News

ACCESSION NUMBER:302703

FILE ID:POL407

DATE:09/09/93

TITLE:DEFENSE DEPARTMENT REPORT, THURSDAY, SEPTEMBER 9 (09/09/93)

TEXT:*93090907.POL

DEFENSE DEPARTMENT REPORT, THURSDAY, SEPTEMBER 9



(Aspin/Europe, Aspin/SDI, Aspin/Grachev, arms sales)  (700)

ASPIN TO VISIT BELGIUM, GERMANY, ITALY

Defense Secretary Aspin will travel to Belgium, Germany and Italy during his

European visit September 10-13, the Defense Department said September 9.



Earlier, spokesman Kathleen deLaski said that Aspin will meet in Brussels

with European security experts and U.S. military commanders in Europe in

the first of several planned regional defense policy conferences.  He also

will address the International Institute for Strategic Studies on the

implications for Europe of the U.S. Defense Department's Bottom-Up Review,

she said.



The department said September 9 that Aspin will depart Belgium for Germany,

probably September 12, to visit U.S. troops supporting humanitarian

airdrops over Bosnia-Herzegovina.  Aspin will then continue to Rome where

he will meet with Italian Defense Minister Fabio Fabbri and with Admiral

Jeremy Boorda, the North Atlantic Treaty Organization's commander-in-chief

of allied forces in southern Europe, the department said.



Aspin will return to Washington September 13.

REPORT ON 1984 STRATEGIC TEST RESULTS CALLED ACCURATE

Defense Secretary Aspin said September 9 that a 1984 test of the Strategic

Defense Initiative (SDI), predecessor of the new Ballistic Missile Defense

(BMD), produced a report that was accurate to the test results.



Press reports said the test results may have been falsified to make the SDI

program appear more formidable in its ability to shoot down Soviet

missiles.  Such results also might have misled Congress into funding less

effective programs, Aspin told reporters.



But the defense secretary said the report accurately portrayed test results,

even though he said U.S. officials attempted to mislead Soviet intelligence

about the effectiveness of SDI.  Further, he said, more recent law requires

the Defense Department to notify Congress when it intends to distribute

misinformation to an adversary about such tests.  Congress is to receive

the accurate test results, the law states.

1

ASPIN, GRACHEV, OTHER OFFICIALS SIGN PACTS

Defense Secretary Aspin and Russian Defense Minister Grachev signed a

memorandum of understanding September 8 that sets up a framework for

further cooperation between the U.S. and Russian military services, a

Defense Department news release said.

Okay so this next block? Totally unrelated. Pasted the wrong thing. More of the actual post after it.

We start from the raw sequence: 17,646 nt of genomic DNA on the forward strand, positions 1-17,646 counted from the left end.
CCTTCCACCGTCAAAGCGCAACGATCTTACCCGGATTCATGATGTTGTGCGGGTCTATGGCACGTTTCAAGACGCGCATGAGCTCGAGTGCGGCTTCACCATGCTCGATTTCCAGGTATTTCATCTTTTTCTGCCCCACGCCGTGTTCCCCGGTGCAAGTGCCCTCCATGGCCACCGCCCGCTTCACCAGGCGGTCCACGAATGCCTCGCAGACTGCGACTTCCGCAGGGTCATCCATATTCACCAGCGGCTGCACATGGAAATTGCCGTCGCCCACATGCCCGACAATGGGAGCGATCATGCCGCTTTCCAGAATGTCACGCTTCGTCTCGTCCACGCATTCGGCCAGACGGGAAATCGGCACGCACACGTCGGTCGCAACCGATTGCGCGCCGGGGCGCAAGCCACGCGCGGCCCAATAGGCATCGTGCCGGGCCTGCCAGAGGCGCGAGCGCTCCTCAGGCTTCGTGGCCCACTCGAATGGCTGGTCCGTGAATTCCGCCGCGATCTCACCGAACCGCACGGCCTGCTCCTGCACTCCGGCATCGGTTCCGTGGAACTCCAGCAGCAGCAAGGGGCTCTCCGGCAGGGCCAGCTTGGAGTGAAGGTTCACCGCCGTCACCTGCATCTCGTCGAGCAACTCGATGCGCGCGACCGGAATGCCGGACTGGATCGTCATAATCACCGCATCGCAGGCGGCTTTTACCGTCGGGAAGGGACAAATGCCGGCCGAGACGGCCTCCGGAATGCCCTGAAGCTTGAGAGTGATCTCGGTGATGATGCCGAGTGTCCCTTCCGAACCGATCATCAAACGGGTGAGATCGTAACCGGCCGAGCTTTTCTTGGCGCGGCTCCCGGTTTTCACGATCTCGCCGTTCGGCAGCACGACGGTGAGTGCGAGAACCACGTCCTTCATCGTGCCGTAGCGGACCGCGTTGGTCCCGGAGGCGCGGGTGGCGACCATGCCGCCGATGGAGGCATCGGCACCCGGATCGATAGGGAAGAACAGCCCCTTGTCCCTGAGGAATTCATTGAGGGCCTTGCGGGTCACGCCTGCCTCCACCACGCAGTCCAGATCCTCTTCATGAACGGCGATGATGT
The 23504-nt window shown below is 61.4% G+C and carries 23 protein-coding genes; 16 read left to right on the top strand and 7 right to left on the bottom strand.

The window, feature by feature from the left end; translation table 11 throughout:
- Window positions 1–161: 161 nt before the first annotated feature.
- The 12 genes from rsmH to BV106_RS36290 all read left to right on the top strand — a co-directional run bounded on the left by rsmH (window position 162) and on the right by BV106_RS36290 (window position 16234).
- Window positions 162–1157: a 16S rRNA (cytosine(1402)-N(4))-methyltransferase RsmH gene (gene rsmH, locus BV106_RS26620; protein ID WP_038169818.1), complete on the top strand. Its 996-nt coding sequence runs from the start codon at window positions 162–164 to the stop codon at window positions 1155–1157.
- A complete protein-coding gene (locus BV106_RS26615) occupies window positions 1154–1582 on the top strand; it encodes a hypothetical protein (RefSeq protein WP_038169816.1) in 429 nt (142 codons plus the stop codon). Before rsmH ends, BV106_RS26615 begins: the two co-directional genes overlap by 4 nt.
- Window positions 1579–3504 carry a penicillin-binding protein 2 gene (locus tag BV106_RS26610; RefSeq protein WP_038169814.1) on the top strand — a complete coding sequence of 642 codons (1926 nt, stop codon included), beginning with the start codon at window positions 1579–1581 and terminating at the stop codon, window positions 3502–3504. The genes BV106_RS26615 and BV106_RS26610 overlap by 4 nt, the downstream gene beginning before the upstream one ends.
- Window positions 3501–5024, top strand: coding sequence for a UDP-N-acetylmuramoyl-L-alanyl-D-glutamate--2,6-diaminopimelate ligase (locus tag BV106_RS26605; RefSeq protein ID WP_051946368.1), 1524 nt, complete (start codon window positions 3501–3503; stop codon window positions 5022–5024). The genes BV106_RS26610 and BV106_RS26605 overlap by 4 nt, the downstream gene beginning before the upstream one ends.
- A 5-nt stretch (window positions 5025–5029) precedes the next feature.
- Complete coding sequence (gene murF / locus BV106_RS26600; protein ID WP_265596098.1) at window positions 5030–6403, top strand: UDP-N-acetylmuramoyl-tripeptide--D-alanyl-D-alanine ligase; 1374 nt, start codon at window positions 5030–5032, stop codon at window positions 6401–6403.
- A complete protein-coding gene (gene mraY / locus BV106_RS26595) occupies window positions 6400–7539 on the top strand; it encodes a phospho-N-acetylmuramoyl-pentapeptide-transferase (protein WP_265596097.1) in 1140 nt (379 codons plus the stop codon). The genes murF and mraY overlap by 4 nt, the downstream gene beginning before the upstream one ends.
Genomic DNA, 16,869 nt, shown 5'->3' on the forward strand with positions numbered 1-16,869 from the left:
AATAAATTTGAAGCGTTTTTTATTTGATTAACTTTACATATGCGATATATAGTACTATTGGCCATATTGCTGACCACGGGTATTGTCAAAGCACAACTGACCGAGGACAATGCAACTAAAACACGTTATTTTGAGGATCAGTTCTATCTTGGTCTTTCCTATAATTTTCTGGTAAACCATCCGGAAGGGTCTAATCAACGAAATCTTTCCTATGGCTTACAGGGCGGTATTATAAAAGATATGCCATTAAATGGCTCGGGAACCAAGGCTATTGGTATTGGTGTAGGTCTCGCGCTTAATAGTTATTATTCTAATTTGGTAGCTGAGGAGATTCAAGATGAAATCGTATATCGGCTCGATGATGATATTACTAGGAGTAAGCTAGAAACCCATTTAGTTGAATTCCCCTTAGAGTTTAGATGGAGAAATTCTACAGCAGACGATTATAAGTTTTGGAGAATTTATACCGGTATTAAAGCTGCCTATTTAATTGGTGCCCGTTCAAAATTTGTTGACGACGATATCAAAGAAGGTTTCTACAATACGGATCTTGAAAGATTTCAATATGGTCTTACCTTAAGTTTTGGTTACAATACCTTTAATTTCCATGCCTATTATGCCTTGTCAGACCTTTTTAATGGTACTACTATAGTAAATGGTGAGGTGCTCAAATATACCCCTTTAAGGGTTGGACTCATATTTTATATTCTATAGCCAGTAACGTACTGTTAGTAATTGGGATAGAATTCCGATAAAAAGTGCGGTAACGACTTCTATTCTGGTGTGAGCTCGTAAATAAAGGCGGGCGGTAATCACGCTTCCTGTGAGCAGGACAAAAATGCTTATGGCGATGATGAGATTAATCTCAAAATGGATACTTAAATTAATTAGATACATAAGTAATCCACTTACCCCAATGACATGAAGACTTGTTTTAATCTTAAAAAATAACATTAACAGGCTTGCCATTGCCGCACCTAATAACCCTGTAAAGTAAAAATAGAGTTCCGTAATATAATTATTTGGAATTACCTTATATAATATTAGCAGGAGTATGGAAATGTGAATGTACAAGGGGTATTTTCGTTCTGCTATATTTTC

Last week, Defense Under Secretary Frank Wisner and Russian Minister of

Atomic Energy Viktor Mikhailov signed two implementing agreements to help

Russia dismantle old Soviet weapons of mass destruction, the Defense

Department announced.



The Aspin-Grachev memorandum was drafted in accordance with directives from

President Clinton and Russian President Yeltsin at the Vancouver summit for

their governments to broaden contacts in defense and security matters.



The memorandum contained several specifics, including:

-- establishing a schedule for yearly exchange visits between the defense

secretary and the defense minister;



-- setting up alternating, bilateral working group meetings in Washington

and Moscow to explore new means of increasing contacts;



-- creating an exchange program between the military chiefs of staff of the

two countries and their subordinate commanders and staffs; and



-- promoting a plan for U.S.-Russian information exchanges and cooperation

in training for international peacekeeping roles.



The two Wisner-Mikhailov agreements signed September 2 implement parts of

the U.S. law that commits $800 million in American resources to free Russia

and other former Soviet states from Soviet arsenals.  One agreement

provides $75 million for a storage facility for radioactive material taken

from dismantled Soviet nuclear weapons.  The other provides $1020million

in technical assistance to improve safeguards against contamination from

such materials.



SOUTH KOREA, TURKEY ASK TO PURCHASE SPARE PARTS, MISSILES

The Defense Department told Congress September 8 that South Korea has asked

to purchase $92 million in spare parts for U.S.-manufactured combat and

support aircraft and for radar navigation systems, and that Turkey has

asked to purchase $47 million in advanced, medium range, air-to-air

missiles.



Seoul would use the parts to maintain its air force.  The sale would help

South Korea remain "an important force for political stability and economic

progress in Northeast Asia," said the Defense Department.



Turkey would use the missiles to bolster the capabilities of its fleet of

U.S.-manufactured F-16 fighter aircraft.  The sale would not damage U.S.

efforts to encourage a negotiated settlement of the Cyprus question, the

Defense Department said.



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